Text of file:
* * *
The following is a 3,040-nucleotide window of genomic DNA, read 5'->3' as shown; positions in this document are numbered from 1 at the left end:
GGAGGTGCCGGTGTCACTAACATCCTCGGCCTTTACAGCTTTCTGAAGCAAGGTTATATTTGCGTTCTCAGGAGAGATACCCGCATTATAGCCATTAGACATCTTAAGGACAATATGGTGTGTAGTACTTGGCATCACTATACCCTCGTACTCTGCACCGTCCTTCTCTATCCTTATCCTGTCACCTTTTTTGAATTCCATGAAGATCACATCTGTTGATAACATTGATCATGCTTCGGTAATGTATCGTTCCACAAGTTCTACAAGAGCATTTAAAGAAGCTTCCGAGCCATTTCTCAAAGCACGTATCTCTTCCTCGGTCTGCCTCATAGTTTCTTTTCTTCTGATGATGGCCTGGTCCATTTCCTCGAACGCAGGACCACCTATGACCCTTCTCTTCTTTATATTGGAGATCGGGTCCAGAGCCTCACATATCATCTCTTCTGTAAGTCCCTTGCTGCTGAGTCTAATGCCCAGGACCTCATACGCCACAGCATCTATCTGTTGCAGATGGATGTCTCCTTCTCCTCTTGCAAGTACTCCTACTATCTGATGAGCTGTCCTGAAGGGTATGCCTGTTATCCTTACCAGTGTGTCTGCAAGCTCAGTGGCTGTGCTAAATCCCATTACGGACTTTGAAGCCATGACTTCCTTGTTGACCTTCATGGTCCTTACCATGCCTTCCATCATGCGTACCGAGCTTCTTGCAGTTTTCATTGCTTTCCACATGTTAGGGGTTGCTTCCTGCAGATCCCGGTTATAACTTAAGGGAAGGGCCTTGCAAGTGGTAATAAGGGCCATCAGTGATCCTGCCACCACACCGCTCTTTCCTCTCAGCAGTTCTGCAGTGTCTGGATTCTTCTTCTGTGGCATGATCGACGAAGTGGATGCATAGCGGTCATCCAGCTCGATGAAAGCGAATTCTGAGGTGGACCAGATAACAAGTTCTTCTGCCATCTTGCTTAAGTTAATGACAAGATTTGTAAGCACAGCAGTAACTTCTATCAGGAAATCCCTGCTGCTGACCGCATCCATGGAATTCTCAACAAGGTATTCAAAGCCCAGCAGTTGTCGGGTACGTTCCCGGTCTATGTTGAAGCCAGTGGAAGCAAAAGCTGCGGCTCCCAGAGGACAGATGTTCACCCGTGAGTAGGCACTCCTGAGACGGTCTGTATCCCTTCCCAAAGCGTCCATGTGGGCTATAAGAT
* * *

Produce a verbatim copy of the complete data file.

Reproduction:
The following is a 3,040-nucleotide window of genomic DNA, read 5'->3' as shown; positions in this document are numbered from 1 at the left end:
GGAGGTGCCGGTGTCACTAACATCCTCGGCCTTTACAGCTTTCTGAAGCAAGGTTATATTTGCGTTCTCAGGAGAGATACCCGCATTATAGCCATTAGACATCTTAAGGACAATATGGTGTGTAGTACTTGGCATCACTATACCCTCGTACTCTGCACCGTCCTTCTCTATCCTTATCCTGTCACCTTTTTTGAATTCCATGAAGATCACATCTGTTGATAACATTGATCATGCTTCGGTAATGTATCGTTCCACAAGTTCTACAAGAGCATTTAAAGAAGCTTCCGAGCCATTTCTCAAAGCACGTATCTCTTCCTCGGTCTGCCTCATAGTTTCTTTTCTTCTGATGATGGCCTGGTCCATTTCCTCGAACGCAGGACCACCTATGACCCTTCTCTTCTTTATATTGGAGATCGGGTCCAGAGCCTCACATATCATCTCTTCTGTAAGTCCCTTGCTGCTGAGTCTAATGCCCAGGACCTCATACGCCACAGCATCTATCTGTTGCAGATGGATGTCTCCTTCTCCTCTTGCAAGTACTCCTACTATCTGATGAGCTGTCCTGAAGGGTATGCCTGTTATCCTTACCAGTGTGTCTGCAAGCTCAGTGGCTGTGCTAAATCCCATTACGGACTTTGAAGCCATGACTTCCTTGTTGACCTTCATGGTCCTTACCATGCCTTCCATCATGCGTACCGAGCTTCTTGCAGTTTTCATTGCTTTCCACATGTTAGGGGTTGCTTCCTGCAGATCCCGGTTATAACTTAAGGGAAGGGCCTTGCAAGTGGTAATAAGGGCCATCAGTGATCCTGCCACCACACCGCTCTTTCCTCTCAGCAGTTCTGCAGTGTCTGGATTCTTCTTCTGTGGCATGATCGACGAAGTGGATGCATAGCGGTCATCCAGCTCGATGAAAGCGAATTCTGAGGTGGACCAGATAACAAGTTCTTCTGCCATCTTGCTTAAGTTAATGACAAGATTTGTAAGCACAGCAGTAACTTCTATCAGGAAATCCCTGCTGCTGACCGCATCCATGGAATTCTCAACAAGGTATTCAAAGCCCAGCAGTTGTCGGGTACGTTCCCGGTCTATGTTGAAGCCAGTGGAAGCAAAAGCTGCGGCTCCCAGAGGACAGATGTTCACCCGTGAGTAGGCACTCCTGAGACGGTCTGTATCCCTTCCCAAAGCGTCCATGTGGGCTATAAGAT